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Turkey-US center for Syria safe zone to start work next week: Turkish defense minister

Turkish Defense Minister Hulusi Akar (C) speaks during a visit to Turkey’s southeastern province of Sanliurfa on August 16, 2019. (Photo by Anadolu news agency)

Turkey’s Defense Minister Hulusi Akar says a Turkish-US operation center for a so-called safe zone in northeastern Syria, where US-sponsored Kurdish militants are operating, will be fully operational next week.

“The joint operation center will start working with full capacity next week,” Akar said during a visit to the southeastern province of Sanliurfa where he inspected troops chosen to participate in the plan.

He noted that Turkish and US officials had agreed that Kurdish militants from the People's Protection Units (YPG) should be removed from the border area, and their heavy weapons should be taken.

“There has been certain progress. It marks a good start. There are still things to be done, the efforts will continue,” Akar said.

The Turkish defense chief further noted that Ankara and Washington had also reached a general agreement on the coordination and control of the region’s air space, and on numerous other matters.

On Thursday, Turkish Foreign Minister Mevlut Cavusoglu said his country would not tolerate any US delay in setting up a so-called safe zone in northern Syria.

“They (the Americans) first need to be sincere and need to understand that Turkey won’t tolerate delaying tactics,” Cavusoglu said during a press conference in the capital Ankara.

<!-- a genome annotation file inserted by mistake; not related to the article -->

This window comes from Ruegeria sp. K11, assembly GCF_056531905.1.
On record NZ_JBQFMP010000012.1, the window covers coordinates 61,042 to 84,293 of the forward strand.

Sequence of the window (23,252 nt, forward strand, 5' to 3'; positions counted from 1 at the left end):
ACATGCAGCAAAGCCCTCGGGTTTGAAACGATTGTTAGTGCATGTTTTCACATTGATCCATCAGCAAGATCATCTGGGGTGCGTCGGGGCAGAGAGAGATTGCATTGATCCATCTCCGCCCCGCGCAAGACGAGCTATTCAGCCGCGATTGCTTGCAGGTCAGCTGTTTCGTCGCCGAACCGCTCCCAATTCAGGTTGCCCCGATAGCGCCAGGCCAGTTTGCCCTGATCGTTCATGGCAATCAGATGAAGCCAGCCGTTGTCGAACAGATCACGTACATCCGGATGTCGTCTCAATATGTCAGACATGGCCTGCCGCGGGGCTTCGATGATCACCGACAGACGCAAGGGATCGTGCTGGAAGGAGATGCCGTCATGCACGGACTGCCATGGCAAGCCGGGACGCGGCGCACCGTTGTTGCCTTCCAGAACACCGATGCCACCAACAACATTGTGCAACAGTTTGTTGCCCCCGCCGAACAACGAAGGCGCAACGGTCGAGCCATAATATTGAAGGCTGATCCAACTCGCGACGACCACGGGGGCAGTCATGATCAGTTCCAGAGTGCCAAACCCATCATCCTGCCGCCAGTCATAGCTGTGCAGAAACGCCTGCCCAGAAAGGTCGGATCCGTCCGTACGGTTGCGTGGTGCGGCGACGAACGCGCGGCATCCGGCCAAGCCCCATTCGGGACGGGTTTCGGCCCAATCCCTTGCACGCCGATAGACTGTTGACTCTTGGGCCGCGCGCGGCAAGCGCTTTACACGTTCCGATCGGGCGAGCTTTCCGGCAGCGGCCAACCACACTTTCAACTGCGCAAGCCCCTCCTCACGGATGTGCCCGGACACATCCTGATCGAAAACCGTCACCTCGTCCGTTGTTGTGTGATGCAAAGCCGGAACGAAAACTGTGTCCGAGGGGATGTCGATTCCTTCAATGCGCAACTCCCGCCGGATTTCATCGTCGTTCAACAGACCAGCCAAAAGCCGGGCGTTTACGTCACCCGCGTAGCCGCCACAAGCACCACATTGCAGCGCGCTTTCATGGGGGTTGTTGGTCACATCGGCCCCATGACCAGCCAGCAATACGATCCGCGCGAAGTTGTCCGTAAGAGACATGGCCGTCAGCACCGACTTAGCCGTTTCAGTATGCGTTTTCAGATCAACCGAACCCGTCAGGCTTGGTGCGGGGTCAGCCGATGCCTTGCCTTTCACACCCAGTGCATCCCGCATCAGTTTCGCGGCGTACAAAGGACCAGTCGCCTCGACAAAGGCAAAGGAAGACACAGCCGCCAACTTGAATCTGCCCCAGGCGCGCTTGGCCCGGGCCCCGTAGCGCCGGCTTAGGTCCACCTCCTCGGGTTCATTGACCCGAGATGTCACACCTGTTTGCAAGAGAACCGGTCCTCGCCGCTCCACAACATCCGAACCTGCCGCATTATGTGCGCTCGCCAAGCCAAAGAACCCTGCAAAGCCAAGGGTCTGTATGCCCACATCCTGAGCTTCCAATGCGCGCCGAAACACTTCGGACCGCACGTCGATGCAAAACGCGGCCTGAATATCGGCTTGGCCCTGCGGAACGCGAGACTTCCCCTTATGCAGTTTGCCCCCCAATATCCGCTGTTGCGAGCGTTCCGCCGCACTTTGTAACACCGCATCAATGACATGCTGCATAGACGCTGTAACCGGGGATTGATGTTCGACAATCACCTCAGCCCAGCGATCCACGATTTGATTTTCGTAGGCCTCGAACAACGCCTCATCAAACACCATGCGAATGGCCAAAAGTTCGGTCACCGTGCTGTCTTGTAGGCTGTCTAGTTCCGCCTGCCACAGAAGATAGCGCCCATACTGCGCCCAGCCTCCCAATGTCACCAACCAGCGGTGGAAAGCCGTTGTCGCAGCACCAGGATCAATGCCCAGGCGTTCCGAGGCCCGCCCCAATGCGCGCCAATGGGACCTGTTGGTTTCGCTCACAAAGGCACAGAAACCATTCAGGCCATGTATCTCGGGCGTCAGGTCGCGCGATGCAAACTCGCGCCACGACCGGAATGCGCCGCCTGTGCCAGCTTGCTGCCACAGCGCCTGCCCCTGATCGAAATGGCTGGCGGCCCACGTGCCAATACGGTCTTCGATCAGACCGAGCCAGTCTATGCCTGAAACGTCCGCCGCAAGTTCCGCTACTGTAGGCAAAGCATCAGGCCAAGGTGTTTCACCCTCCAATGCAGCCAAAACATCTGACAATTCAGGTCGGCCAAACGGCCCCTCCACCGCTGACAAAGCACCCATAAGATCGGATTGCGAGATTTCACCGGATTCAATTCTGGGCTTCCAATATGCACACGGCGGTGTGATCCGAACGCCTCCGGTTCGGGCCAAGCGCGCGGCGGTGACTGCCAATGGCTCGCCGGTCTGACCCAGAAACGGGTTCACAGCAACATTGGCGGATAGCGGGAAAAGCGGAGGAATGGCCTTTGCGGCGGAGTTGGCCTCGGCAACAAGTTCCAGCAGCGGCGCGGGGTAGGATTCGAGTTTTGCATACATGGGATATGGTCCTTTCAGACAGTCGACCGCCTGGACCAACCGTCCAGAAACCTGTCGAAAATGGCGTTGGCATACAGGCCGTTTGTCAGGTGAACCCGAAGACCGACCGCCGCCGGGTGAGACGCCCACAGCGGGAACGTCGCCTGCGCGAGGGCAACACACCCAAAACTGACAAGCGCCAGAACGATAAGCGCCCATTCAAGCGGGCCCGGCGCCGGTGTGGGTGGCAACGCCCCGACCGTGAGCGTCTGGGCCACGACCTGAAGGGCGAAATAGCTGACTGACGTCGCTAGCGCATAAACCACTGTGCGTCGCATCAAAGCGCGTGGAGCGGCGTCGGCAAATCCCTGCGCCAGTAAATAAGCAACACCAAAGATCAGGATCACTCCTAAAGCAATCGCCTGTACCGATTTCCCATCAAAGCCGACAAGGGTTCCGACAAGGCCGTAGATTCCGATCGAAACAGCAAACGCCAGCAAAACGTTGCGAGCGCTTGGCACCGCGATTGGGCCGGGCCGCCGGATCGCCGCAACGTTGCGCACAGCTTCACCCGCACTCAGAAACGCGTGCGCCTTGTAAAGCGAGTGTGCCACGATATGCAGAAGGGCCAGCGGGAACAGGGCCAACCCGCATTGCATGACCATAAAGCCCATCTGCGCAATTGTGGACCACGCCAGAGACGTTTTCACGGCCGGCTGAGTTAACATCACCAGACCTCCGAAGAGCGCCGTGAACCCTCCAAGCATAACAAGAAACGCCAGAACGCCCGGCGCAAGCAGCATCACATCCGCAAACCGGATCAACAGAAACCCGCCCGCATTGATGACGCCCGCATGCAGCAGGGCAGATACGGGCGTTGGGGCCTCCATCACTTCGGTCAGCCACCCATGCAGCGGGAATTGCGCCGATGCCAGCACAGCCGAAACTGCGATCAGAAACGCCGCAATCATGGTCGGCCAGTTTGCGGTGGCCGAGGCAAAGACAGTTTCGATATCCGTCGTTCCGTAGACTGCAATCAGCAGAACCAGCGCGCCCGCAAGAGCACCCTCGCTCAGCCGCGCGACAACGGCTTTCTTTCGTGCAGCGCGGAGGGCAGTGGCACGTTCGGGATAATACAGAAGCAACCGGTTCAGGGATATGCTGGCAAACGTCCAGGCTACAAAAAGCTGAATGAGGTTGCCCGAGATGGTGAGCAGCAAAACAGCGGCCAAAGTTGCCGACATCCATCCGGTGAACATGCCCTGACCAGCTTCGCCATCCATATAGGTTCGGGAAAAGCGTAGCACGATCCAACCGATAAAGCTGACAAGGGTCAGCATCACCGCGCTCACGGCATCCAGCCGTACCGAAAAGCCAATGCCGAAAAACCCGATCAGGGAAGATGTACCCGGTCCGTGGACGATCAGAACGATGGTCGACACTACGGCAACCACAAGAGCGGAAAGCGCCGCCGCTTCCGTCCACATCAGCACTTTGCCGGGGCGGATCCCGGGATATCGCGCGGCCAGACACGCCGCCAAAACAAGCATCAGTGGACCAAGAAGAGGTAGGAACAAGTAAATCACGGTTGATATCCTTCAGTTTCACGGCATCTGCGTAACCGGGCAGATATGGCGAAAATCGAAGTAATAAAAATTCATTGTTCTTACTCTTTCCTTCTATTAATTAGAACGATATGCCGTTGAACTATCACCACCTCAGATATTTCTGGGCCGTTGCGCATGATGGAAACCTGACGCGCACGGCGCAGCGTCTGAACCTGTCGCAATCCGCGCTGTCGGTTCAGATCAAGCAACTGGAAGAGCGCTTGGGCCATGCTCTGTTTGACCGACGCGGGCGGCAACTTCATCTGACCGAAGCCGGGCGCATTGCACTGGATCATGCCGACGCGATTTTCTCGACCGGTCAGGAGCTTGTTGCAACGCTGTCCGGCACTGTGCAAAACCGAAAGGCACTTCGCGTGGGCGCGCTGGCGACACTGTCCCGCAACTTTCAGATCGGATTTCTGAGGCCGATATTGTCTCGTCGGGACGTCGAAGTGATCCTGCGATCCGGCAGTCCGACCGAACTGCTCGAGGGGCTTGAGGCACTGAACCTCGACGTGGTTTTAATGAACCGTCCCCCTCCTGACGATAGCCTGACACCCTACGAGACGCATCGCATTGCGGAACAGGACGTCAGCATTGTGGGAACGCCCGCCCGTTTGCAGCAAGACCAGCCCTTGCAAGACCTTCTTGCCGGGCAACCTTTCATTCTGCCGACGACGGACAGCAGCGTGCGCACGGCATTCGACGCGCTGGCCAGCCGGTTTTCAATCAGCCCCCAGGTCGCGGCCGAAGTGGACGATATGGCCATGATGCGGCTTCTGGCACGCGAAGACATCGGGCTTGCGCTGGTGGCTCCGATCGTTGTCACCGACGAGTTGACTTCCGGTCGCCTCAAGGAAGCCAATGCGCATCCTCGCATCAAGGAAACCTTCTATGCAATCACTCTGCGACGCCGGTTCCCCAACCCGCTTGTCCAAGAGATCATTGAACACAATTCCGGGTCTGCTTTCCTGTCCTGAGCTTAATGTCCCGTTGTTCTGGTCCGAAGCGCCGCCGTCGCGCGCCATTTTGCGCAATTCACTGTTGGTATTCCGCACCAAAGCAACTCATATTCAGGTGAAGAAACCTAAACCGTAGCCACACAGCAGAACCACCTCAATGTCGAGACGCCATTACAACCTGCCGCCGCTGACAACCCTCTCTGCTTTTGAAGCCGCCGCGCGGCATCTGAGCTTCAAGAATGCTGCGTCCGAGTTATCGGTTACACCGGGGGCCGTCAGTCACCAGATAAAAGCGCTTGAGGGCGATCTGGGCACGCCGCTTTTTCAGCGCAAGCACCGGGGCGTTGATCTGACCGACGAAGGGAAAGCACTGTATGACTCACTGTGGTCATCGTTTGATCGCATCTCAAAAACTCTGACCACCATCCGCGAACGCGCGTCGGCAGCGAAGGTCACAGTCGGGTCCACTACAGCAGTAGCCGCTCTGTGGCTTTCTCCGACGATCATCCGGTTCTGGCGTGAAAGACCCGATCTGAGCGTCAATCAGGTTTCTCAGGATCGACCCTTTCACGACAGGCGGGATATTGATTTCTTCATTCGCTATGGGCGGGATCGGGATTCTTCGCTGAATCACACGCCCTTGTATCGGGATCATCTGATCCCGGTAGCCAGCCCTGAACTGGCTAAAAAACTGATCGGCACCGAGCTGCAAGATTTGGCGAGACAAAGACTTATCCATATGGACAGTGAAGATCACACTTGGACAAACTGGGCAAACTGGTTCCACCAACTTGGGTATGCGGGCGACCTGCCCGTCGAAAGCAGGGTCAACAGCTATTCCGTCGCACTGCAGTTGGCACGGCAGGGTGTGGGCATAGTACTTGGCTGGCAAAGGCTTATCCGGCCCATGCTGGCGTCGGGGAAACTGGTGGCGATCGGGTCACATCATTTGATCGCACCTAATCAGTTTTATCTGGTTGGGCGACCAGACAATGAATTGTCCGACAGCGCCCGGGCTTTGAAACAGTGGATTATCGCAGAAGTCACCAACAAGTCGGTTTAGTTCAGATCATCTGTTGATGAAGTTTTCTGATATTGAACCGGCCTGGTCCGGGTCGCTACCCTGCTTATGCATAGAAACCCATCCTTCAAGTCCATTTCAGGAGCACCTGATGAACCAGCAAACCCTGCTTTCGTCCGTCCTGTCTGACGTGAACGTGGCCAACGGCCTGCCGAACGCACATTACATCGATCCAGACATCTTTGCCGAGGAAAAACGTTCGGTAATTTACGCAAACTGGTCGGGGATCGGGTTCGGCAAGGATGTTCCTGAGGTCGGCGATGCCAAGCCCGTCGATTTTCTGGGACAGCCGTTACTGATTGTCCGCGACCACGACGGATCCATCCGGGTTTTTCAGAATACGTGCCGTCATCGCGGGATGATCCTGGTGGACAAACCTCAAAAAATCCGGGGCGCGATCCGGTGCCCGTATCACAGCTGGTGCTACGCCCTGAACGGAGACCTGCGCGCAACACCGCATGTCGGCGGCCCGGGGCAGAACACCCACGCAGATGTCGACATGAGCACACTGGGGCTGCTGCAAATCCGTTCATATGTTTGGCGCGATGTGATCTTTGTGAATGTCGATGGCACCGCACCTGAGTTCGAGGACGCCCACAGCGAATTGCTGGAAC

“What we say since the beginning is that a US stalling tactic will not work. Unfortunately, they employed such stalling on Manbij [a city in the northeastern part of Syria’s province of Aleppo]. They did not keep their promise,” he added.

The remarks came as an American military delegation has been at work in Sanliurfa since Monday.

On August 7, Turkey and the US reached an agreement on the establishment of a joint operation center in the northern part of Syria, in the wake of Ankara’s threats to launch an operation against YPG militants to push them away from the Turkish border.

Turkey views the YPG as the Syria branch of the homegrown Kurdistan Workers' Party (PKK) militant group, which has been seeking an autonomous Kurdish region in Turkey since 1984.

Turkey expects the creation of a 32-kilometer (20-mile) safe zone in northern Syria, and has stressed that it wants the YPG cleared from the region.

The US has been arming and training Kurdish militants under the banner of helping them fight the terrorist group of Daesh, but Syria and several other countries see ulterior motives behind the deployment.

Turkey, a key US ally in the region, has repeatedly questioned Washington’s deployment of heavy weapons in Syria despite the defeat of Daesh in much of the Arab country.

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